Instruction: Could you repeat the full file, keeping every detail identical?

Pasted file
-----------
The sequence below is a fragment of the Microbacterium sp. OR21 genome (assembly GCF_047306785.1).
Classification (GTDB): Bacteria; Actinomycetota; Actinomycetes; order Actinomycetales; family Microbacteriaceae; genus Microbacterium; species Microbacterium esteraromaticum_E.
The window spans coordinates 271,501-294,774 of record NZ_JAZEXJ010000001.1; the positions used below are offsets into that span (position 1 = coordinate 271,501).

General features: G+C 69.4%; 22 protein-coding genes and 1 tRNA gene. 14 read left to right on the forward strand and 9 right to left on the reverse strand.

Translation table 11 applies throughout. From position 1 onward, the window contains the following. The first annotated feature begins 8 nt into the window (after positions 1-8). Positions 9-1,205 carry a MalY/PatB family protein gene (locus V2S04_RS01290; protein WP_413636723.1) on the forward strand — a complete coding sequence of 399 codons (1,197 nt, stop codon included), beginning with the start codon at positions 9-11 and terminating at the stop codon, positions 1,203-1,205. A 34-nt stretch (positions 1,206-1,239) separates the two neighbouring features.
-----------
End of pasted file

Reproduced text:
The sequence below is a fragment of the Microbacterium sp. OR21 genome (assembly GCF_047306785.1).
Classification (GTDB): Bacteria; Actinomycetota; Actinomycetes; order Actinomycetales; family Microbacteriaceae; genus Microbacterium; species Microbacterium esteraromaticum_E.
The window spans coordinates 271,501-294,774 of record NZ_JAZEXJ010000001.1; the positions used below are offsets into that span (position 1 = coordinate 271,501).

General features: G+C 69.4%; 22 protein-coding genes and 1 tRNA gene. 14 read left to right on the forward strand and 9 right to left on the reverse strand.

Translation table 11 applies throughout. From position 1 onward, the window contains the following. The first annotated feature begins 8 nt into the window (after positions 1-8). Positions 9-1,205 carry a MalY/PatB family protein gene (locus V2S04_RS01290; protein WP_413636723.1) on the forward strand — a complete coding sequence of 399 codons (1,197 nt, stop codon included), beginning with the start codon at positions 9-11 and terminating at the stop codon, positions 1,203-1,205. A 34-nt stretch (positions 1,206-1,239) separates the two neighbouring features.